He underscored that Australia needs (and one could certainly add the United States to his warning) to focus on force building and strategic depth as an urgent matter for defense acquisition not only a process of long-term force building.
Jennings articulated his concern as follows: “I do wonder if the defense obsession about building the perfect networks and integrated force has contributed to our current inability to change gear. Through all of my defense career, we were designing and equipping the defense force in a world where the pace of strategic change was an interesting artifact, rather than a clock ticking on Australia’s security.
“We could take 20 years to design and deliver defense capability, and it didn’t really matter.
“And what that meant was that we could polish those capabilities as though we were building the ultimate Hornby railway set, all designed to run around a beautifully networked and integrated track.”
He then went back to his 2018 presentation at a Williams Foundation seminar to reinforce his concern and his point: “Four years ago, almost to the day at the 2018, Sir Richard Williams conference, I spoke on the topic of deterrence. And on that occasion, one thing I did was to advocate for the acquisition of the B-21 aircraft. My reasoning for this was that it would add substantial deterrent capability to an ADF, that looked to me, to be under gunned. Now, more credentialed people than me have also made this case. Had we gone down that track at the time of the 2016 defense white paper, we would have been well placed to see the arrival of B-21 currently in production sometime caught quite soon. Now, of course, that didn’t happen. And I would have to say that defense’s interest in that I idea was not so much zero as about minus 100.”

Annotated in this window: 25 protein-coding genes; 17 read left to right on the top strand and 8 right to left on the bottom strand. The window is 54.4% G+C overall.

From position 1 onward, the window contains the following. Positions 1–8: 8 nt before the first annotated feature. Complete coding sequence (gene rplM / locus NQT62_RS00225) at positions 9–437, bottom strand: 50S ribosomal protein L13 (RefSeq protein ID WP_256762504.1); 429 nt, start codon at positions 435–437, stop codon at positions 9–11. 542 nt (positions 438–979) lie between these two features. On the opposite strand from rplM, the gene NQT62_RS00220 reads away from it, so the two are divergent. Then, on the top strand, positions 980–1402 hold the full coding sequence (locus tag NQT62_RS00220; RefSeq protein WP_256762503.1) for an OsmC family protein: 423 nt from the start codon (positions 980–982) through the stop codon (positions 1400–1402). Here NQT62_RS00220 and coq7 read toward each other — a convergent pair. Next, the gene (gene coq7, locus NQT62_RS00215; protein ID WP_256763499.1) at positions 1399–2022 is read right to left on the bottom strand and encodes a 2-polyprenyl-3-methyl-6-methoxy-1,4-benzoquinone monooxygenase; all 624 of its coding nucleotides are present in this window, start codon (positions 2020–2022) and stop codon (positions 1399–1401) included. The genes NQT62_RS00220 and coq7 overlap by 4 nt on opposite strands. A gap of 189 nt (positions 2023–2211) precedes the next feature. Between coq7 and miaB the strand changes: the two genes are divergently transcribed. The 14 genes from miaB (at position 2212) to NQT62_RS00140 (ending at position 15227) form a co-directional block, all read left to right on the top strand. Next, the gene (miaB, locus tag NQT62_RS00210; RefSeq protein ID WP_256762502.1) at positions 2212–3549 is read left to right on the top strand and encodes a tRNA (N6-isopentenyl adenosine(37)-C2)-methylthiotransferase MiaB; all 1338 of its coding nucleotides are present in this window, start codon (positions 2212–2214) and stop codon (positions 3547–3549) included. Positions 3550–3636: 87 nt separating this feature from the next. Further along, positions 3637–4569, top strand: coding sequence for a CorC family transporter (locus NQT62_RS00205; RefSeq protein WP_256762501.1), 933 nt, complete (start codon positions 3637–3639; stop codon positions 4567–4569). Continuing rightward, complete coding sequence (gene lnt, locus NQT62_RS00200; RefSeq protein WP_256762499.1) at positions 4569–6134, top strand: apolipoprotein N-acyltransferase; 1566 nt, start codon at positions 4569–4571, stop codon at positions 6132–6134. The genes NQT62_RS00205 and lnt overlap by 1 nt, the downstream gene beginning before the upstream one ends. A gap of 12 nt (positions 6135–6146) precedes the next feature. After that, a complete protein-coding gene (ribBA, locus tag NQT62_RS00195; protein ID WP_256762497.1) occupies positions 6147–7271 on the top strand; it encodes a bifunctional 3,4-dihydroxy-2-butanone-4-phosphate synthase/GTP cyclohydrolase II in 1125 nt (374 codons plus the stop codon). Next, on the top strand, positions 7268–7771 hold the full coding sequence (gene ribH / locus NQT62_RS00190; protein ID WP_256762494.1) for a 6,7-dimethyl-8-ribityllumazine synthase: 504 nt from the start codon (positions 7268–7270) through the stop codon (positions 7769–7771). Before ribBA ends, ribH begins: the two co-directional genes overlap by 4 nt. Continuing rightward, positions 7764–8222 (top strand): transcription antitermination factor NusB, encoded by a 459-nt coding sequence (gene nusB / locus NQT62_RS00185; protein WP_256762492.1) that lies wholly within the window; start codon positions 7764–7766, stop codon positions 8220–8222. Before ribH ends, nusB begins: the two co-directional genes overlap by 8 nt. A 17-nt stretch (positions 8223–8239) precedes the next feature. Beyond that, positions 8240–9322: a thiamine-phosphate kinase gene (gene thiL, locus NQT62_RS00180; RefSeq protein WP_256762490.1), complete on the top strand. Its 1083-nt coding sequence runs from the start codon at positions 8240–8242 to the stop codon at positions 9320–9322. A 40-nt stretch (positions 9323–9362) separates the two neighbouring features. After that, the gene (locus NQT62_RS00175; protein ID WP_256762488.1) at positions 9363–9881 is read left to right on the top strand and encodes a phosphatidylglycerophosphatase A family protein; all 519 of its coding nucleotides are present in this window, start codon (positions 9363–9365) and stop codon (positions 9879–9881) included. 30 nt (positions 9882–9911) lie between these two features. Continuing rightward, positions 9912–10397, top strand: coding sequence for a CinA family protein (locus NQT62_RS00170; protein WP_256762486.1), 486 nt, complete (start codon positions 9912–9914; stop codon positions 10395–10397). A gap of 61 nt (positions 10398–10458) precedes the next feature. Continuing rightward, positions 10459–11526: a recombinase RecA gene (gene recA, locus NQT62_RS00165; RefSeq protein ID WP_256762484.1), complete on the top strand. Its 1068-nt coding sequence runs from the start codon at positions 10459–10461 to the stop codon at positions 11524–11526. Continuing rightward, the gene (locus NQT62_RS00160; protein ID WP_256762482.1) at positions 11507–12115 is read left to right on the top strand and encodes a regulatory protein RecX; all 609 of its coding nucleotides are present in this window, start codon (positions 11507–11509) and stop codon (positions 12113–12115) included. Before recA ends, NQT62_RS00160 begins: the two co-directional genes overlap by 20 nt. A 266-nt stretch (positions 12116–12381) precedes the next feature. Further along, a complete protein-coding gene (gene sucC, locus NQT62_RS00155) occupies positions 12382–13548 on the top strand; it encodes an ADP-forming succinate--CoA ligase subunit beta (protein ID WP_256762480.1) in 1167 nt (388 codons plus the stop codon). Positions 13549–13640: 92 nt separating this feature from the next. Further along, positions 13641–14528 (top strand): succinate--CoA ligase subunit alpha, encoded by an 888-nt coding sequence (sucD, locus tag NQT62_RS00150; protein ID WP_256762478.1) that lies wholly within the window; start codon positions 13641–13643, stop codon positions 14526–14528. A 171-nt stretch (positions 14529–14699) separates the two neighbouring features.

As a result of the clash between geopolitical strategic reality and Australian perceptions, he forecast a “German moment” for Australia.
“I think Australia is very soon going to have its own German moment. I’m sure you know that just weeks ago, Germany reversed some of its most entrenched defense and security policies, which had been embedded for decades. In response to the Ukraine crisis, Berlin under an SPD-Green government is doubling its defense expenditure and seeking to reverse a disastrously ill-considered set of energy policies that build dependence on Russia.
“No one saw this coming. It happened because of a dire strategic need. Australia will have its Germany moment. No one is seeing it coming. It will happen because of a dire strategic need.
“Now, if that floodgate unlocks, we will see, I think, a fundamental recasting of defense capability development plans. I don’t know where that leaves the networked an integrated force. Other than to say to you, get ready for big, fundamental changes, and the need for speed in acquisition.”
Editor’s Note: This week the second of our three books to be published this year on the reshaping of defense was published in e-book form with the paperback to be published in June 2022. The first section of the book is entitled “crisis capabilities and escalation management” and highlights the work of Paul Dibb and Brendan Sargeant, both of whom certainly reinforce the argument of Jennings.